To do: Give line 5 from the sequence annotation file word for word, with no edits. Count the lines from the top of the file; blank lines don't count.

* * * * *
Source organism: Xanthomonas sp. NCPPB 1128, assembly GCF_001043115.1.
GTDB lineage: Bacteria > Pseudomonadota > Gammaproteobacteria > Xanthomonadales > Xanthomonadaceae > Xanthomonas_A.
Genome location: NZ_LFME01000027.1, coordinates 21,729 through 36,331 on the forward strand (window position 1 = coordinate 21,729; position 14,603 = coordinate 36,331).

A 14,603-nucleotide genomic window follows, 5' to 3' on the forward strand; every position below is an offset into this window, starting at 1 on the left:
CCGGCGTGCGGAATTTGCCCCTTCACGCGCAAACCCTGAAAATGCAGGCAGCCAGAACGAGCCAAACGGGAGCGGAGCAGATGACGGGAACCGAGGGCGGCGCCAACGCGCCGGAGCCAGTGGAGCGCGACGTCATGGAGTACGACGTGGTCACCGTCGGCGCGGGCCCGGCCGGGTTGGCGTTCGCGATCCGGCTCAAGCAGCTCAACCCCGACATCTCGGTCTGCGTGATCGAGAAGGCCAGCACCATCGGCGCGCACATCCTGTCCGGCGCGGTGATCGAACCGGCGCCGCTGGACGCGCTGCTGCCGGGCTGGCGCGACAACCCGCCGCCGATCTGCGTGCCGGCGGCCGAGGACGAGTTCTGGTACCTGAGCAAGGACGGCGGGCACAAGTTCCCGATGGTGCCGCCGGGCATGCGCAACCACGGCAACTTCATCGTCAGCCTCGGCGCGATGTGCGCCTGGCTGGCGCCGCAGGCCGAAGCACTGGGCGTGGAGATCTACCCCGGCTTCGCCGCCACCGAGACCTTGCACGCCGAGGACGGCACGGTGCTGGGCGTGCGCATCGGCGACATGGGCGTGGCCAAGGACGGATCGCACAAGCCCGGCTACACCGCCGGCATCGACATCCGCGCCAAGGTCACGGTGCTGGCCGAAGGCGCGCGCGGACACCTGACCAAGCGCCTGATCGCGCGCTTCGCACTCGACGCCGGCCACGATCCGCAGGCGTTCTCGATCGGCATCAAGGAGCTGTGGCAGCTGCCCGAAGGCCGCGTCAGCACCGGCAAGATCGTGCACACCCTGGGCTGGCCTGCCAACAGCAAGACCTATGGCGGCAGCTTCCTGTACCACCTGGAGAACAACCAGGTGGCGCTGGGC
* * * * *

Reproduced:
CCGGCGTGCGGAATTTGCCCCTTCACGCGCAAACCCTGAAAATGCAGGCAGCCAGAACGAGCCAAACGGGAGCGGAGCAGATGACGGGAACCGAGGGCGGCGCCAACGCGCCGGAGCCAGTGGAGCGCGACGTCATGGAGTACGACGTGGTCACCGTCGGCGCGGGCCCGGCCGGGTTGGCGTTCGCGATCCGGCTCAAGCAGCTCAACCCCGACATCTCGGTCTGCGTGATCGAGAAGGCCAGCACCATCGGCGCGCACATCCTGTCCGGCGCGGTGATCGAACCGGCGCCGCTGGACGCGCTGCTGCCGGGCTGGCGCGACAACCCGCCGCCGATCTGCGTGCCGGCGGCCGAGGACGAGTTCTGGTACCTGAGCAAGGACGGCGGGCACAAGTTCCCGATGGTGCCGCCGGGCATGCGCAACCACGGCAACTTCATCGTCAGCCTCGGCGCGATGTGCGCCTGGCTGGCGCCGCAGGCCGAAGCACTGGGCGTGGAGATCTACCCCGGCTTCGCCGCCACCGAGACCTTGCACGCCGAGGACGGCACGGTGCTGGGCGTGCGCATCGGCGACATGGGCGTGGCCAAGGACGGATCGCACAAGCCCGGCTACACCGCCGGCATCGACATCCGCGCCAAGGTCACGGTGCTGGCCGAAGGCGCGCGCGGACACCTGACCAAGCGCCTGATCGCGCGCTTCGCACTCGACGCCGGCCACGATCCGCAGGCGTTCTCGATCGGCATCAAGGAGCTGTGGCAGCTGCCCGAAGGCCGCGTCAGCACCGGCAAGATCGTGCACACCCTGGGCTGGCCTGCCAACAGCAAGACCTATGGCGGCAGCTTCCTGTACCACCTGGAGAACAACCAGGTGGCGCTGGGC